Many thousands of people fled New Orleans before or soon after Hurricane Katrina struck, and many of them (having lost their homes) remain displaced, living in various cities in the region -- Dallas; Houston; Atlanta; Jackson, Miss; Baton Rouge; and Shreveport, for example.
With the New Orleans mayoral election scheduled for April 22, several black state legislators in Louisiana had urged the state to provide satellite voting centers in other cities to serve these displaced people. Their argument was simple, yet compelling: if the federal government was able to provide satellite voting for Iraqi nationals living in the U.S., surely Louisiana could provide satellite voting for its own displaced voters.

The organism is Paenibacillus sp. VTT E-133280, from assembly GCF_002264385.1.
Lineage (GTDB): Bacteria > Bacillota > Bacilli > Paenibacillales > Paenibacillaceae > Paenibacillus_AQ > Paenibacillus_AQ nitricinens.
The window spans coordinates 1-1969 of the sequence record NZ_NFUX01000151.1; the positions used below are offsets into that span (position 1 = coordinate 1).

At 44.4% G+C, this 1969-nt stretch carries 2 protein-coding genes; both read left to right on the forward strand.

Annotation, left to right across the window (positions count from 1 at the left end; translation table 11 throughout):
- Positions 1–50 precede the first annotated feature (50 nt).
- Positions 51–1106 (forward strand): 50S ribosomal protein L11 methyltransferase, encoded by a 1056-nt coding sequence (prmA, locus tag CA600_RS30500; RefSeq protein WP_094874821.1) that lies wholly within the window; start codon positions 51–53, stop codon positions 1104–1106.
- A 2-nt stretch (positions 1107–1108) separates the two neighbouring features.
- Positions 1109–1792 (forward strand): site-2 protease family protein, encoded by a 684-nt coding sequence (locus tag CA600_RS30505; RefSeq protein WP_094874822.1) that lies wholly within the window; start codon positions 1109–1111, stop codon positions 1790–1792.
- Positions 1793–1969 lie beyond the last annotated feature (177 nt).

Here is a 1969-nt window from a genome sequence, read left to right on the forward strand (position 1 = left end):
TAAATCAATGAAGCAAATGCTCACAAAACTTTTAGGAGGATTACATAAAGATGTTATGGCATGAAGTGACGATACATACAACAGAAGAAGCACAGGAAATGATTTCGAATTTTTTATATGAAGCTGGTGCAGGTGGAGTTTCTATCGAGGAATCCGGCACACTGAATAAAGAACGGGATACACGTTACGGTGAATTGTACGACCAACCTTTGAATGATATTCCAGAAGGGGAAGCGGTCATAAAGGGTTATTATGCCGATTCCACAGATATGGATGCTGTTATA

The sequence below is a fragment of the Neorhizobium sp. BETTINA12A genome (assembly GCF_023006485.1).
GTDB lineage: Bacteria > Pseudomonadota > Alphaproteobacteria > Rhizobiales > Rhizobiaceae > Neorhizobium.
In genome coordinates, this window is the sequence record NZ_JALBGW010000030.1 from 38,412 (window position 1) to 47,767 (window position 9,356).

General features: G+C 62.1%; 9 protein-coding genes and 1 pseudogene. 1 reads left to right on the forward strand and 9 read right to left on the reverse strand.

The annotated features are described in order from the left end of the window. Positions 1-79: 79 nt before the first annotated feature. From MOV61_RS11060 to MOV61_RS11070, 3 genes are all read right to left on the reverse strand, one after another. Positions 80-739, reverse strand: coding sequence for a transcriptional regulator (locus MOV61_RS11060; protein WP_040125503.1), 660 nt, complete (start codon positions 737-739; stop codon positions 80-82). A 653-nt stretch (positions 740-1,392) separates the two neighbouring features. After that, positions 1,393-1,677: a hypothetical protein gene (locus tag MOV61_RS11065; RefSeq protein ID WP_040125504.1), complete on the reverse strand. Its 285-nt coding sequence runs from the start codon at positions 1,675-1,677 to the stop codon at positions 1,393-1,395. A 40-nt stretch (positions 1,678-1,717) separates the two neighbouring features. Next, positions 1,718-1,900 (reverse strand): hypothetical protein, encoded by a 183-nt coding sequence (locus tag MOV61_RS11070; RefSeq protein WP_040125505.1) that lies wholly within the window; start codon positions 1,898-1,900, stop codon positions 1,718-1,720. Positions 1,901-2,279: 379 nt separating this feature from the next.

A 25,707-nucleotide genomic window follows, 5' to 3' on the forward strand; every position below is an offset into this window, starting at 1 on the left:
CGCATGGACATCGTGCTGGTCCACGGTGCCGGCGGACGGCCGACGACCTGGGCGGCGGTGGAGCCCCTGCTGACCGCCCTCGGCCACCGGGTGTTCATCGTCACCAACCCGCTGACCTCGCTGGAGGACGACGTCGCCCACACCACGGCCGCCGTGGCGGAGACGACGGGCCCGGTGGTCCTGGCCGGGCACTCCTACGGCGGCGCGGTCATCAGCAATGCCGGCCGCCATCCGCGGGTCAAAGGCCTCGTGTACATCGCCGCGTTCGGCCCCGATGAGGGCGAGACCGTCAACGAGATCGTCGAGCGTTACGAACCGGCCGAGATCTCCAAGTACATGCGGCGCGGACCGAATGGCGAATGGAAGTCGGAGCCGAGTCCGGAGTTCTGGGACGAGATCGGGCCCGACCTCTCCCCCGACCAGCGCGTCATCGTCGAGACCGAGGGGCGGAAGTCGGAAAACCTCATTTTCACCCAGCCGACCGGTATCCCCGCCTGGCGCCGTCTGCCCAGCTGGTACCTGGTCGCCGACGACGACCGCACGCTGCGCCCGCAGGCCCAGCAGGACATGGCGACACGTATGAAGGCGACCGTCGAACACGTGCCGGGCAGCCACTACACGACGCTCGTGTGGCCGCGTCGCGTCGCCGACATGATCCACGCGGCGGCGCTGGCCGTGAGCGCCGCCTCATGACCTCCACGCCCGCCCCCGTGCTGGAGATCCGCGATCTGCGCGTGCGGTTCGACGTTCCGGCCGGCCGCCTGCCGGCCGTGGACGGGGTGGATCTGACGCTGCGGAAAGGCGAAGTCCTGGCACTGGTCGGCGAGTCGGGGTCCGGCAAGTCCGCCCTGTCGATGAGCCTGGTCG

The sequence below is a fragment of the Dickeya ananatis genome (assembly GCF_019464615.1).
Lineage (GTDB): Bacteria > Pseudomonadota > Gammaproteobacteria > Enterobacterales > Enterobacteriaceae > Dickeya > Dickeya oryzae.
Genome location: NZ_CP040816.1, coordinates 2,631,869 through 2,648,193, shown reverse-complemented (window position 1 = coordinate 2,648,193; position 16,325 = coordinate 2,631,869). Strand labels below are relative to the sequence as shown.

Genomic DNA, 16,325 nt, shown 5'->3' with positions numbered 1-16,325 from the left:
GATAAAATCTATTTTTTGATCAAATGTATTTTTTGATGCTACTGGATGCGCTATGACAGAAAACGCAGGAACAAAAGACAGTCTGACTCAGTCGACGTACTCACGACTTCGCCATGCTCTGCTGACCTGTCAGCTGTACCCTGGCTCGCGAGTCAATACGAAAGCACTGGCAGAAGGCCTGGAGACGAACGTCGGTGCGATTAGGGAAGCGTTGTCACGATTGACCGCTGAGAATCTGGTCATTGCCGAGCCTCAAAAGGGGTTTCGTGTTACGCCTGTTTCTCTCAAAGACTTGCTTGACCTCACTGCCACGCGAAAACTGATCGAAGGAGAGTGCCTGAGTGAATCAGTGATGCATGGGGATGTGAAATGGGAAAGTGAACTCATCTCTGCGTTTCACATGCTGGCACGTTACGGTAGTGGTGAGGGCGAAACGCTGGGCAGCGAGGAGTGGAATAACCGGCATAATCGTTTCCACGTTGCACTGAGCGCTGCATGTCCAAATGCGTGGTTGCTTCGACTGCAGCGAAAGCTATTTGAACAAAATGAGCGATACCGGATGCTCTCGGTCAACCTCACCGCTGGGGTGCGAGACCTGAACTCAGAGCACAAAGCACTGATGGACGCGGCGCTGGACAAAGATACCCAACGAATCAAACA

Although the Louisiana Legislature eventually approved satellite voting, the proposal failed in an initial legislative vote. When the proposal was initially rejected, black legislators responded by walking out in protest.
A friend in Louisiana tells me he was listening to a white legislator on a talk-radio program right after this walkout, and he heard this legislator say that if black legislators didn't like the way that vote turned out, "they can go back to Africa."
The South tries hard to convince the world that it has moved on from its bigoted, racist heritage. (And in many respects, it has.) But statements like this one are not an encouraging commentary on the state of race relations in Louisiana.